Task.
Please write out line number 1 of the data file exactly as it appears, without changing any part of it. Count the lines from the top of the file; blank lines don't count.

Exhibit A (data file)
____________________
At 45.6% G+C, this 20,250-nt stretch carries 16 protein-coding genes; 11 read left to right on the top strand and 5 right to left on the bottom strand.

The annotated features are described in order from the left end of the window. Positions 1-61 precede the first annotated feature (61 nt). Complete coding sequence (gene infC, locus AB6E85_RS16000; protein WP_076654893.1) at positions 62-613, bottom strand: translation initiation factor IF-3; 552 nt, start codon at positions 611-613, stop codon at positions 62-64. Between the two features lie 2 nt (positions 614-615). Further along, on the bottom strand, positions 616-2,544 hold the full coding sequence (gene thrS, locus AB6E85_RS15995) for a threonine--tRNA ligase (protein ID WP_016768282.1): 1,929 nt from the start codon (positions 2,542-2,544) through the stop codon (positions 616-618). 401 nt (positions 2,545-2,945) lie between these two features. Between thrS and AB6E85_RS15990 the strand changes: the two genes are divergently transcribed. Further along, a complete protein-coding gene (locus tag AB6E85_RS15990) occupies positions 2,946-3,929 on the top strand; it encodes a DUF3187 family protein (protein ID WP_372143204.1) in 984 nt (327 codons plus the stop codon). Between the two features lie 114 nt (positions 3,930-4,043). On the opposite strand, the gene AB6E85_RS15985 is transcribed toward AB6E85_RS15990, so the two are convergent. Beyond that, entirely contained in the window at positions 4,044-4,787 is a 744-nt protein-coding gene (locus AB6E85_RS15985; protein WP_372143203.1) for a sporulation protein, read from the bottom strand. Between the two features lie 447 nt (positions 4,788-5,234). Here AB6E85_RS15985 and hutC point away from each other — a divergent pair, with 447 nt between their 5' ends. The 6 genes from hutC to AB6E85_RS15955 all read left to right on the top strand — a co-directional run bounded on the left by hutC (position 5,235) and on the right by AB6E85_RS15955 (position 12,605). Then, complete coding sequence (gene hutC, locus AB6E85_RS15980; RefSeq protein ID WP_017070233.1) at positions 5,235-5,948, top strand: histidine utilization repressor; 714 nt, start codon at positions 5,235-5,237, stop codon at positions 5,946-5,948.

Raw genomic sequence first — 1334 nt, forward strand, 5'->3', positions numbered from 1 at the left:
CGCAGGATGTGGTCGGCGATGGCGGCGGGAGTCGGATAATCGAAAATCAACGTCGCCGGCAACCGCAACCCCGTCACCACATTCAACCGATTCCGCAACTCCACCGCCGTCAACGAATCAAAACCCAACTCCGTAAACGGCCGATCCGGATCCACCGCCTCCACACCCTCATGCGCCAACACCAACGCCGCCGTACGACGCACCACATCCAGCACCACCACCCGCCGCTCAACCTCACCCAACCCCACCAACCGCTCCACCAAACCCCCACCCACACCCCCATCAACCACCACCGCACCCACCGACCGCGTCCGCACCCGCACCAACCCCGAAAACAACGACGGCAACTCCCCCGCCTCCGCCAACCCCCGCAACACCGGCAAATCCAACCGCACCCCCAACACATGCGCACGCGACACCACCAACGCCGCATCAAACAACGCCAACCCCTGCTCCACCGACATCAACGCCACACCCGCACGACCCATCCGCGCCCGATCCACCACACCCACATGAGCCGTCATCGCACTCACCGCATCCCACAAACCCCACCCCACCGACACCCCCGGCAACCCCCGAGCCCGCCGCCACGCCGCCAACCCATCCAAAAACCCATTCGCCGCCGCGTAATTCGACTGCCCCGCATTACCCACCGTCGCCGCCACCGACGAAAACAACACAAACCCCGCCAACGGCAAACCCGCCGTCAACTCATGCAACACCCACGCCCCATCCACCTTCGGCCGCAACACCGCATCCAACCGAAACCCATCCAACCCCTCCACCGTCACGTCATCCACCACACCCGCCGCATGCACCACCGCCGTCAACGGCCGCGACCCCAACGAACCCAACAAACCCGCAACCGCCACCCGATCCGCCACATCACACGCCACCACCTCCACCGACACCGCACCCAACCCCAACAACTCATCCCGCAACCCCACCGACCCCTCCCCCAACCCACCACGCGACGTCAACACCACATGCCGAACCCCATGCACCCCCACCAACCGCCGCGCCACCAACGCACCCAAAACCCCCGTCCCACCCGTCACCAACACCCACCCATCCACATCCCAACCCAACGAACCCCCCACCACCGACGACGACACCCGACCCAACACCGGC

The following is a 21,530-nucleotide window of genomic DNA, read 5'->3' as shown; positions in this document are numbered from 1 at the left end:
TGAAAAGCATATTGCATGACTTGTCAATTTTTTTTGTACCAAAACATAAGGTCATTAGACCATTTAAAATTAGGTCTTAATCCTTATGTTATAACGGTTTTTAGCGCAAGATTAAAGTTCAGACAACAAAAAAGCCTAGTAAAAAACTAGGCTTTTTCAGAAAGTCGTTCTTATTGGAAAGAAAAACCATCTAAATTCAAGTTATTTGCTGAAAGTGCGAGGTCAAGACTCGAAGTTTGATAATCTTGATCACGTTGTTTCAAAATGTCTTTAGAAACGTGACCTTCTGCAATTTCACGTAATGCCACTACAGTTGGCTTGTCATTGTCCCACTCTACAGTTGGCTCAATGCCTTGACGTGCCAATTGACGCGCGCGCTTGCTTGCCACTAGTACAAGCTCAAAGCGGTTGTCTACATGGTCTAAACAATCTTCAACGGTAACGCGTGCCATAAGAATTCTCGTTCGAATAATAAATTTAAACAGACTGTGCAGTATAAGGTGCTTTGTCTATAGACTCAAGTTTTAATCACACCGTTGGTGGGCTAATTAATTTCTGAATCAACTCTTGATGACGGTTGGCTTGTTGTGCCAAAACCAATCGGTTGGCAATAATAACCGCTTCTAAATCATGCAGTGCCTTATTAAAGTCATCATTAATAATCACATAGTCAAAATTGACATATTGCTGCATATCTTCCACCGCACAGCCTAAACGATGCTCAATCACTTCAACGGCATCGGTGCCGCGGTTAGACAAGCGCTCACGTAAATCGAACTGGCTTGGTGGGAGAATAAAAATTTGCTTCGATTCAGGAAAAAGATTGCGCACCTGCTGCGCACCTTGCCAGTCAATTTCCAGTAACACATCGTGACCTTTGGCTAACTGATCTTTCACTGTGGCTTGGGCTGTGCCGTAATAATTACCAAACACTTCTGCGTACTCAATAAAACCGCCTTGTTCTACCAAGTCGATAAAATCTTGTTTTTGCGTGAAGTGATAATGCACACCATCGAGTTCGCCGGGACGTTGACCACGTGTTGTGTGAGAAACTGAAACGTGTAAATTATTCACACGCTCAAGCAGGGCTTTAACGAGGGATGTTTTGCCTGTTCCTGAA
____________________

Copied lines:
At 45.6% G+C, this 20,250-nt stretch carries 16 protein-coding genes; 11 read left to right on the top strand and 5 right to left on the bottom strand.